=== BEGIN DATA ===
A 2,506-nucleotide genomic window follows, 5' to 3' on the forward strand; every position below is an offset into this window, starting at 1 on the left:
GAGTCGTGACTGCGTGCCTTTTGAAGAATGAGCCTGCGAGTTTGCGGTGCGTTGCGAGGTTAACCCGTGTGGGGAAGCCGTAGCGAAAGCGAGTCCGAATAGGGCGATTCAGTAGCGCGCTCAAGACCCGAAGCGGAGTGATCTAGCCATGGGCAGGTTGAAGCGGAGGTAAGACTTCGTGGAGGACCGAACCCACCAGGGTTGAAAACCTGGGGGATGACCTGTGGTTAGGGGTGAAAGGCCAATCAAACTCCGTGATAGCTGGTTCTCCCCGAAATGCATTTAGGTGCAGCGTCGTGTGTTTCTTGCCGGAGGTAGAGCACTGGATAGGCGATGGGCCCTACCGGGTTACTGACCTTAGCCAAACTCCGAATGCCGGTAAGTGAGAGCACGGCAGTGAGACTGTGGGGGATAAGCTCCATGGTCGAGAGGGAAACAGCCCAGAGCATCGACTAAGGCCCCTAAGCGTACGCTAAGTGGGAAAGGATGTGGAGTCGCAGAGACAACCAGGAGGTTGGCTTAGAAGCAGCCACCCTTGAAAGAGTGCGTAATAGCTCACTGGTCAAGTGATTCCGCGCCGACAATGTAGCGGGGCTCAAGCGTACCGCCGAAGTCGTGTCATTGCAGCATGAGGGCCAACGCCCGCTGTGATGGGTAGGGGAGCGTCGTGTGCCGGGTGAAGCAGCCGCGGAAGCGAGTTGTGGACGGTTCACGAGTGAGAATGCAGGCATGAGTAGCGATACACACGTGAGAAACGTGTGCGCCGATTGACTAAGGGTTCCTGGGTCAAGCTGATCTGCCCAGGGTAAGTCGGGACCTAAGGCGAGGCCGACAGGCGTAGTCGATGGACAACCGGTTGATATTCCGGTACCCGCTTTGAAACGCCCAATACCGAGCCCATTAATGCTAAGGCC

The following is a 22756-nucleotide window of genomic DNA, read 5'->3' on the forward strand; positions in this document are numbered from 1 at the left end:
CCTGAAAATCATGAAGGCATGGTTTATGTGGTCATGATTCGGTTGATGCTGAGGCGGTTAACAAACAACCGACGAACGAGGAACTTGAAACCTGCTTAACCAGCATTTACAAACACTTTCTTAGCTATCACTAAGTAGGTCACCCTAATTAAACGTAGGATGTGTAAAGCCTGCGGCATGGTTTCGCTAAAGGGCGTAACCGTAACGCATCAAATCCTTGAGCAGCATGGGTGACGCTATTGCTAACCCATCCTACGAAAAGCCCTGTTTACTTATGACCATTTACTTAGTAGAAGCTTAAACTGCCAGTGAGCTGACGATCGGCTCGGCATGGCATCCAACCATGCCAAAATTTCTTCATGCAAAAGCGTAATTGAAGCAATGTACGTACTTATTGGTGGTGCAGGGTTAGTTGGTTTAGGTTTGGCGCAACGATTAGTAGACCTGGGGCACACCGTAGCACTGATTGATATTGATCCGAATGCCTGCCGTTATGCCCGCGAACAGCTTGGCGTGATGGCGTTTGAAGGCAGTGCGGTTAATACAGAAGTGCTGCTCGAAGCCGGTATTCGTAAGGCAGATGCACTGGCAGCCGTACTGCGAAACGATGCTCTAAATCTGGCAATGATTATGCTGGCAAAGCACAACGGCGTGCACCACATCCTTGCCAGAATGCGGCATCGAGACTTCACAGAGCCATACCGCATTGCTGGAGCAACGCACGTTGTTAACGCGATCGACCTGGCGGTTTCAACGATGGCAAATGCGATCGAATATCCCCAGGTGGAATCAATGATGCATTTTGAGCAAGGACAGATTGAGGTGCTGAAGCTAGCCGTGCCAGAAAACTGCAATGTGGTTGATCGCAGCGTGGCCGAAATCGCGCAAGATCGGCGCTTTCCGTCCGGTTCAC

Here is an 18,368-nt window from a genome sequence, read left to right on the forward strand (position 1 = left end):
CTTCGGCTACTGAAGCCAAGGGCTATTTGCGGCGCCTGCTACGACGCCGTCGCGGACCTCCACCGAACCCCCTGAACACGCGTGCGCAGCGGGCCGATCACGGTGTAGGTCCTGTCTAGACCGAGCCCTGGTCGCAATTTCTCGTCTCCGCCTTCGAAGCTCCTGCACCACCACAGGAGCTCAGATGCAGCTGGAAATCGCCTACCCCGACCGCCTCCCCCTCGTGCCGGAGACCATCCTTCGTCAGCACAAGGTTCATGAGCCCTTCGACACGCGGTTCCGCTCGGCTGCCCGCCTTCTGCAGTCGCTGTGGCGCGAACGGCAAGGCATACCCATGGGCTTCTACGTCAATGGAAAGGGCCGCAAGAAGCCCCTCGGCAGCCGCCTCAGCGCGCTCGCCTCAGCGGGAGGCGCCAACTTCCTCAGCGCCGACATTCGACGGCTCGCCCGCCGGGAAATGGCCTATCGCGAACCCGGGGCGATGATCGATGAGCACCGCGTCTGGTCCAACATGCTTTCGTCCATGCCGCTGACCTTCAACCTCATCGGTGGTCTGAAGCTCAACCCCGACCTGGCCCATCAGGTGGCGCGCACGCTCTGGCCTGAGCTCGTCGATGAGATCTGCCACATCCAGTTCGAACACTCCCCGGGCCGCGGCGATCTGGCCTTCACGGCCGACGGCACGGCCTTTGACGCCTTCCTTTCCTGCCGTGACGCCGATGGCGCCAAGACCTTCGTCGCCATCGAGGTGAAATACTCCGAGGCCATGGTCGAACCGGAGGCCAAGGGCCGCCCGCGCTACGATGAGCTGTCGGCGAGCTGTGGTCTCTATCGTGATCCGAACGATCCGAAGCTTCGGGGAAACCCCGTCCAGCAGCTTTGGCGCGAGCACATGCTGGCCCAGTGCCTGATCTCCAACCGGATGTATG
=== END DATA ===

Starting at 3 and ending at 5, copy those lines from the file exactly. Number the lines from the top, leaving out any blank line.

The following is a 22756-nucleotide window of genomic DNA, read 5'->3' on the forward strand; positions in this document are numbered from 1 at the left end:
CCTGAAAATCATGAAGGCATGGTTTATGTGGTCATGATTCGGTTGATGCTGAGGCGGTTAACAAACAACCGACGAACGAGGAACTTGAAACCTGCTTAACCAGCATTTACAAACACTTTCTTAGCTATCACTAAGTAGGTCACCCTAATTAAACGTAGGATGTGTAAAGCCTGCGGCATGGTTTCGCTAAAGGGCGTAACCGTAACGCATCAAATCCTTGAGCAGCATGGGTGACGCTATTGCTAACCCATCCTACGAAAAGCCCTGTTTACTTATGACCATTTACTTAGTAGAAGCTTAAACTGCCAGTGAGCTGACGATCGGCTCGGCATGGCATCCAACCATGCCAAAATTTCTTCATGCAAAAGCGTAATTGAAGCAATGTACGTACTTATTGGTGGTGCAGGGTTAGTTGGTTTAGGTTTGGCGCAACGATTAGTAGACCTGGGGCACACCGTAGCACTGATTGATATTGATCCGAATGCCTGCCGTTATGCCCGCGAACAGCTTGGCGTGATGGCGTTTGAAGGCAGTGCGGTTAATACAGAAGTGCTGCTCGAAGCCGGTATTCGTAAGGCAGATGCACTGGCAGCCGTACTGCGAAACGATGCTCTAAATCTGGCAATGATTATGCTGGCAAAGCACAACGGCGTGCACCACATCCTTGCCAGAATGCGGCATCGAGACTTCACAGAGCCATACCGCATTGCTGGAGCAACGCACGTTGTTAACGCGATCGACCTGGCGGTTTCAACGATGGCAAATGCGATCGAATATCCCCAGGTGGAATCAATGATGCATTTTGAGCAAGGACAGATTGAGGTGCTGAAGCTAGCCGTGCCAGAAAACTGCAATGTGGTTGATCGCAGCGTGGCCGAAATCGCGCAAGATCGGCGCTTTCCGTCCGGTTCAC

Here is an 18,368-nt window from a genome sequence, read left to right on the forward strand (position 1 = left end):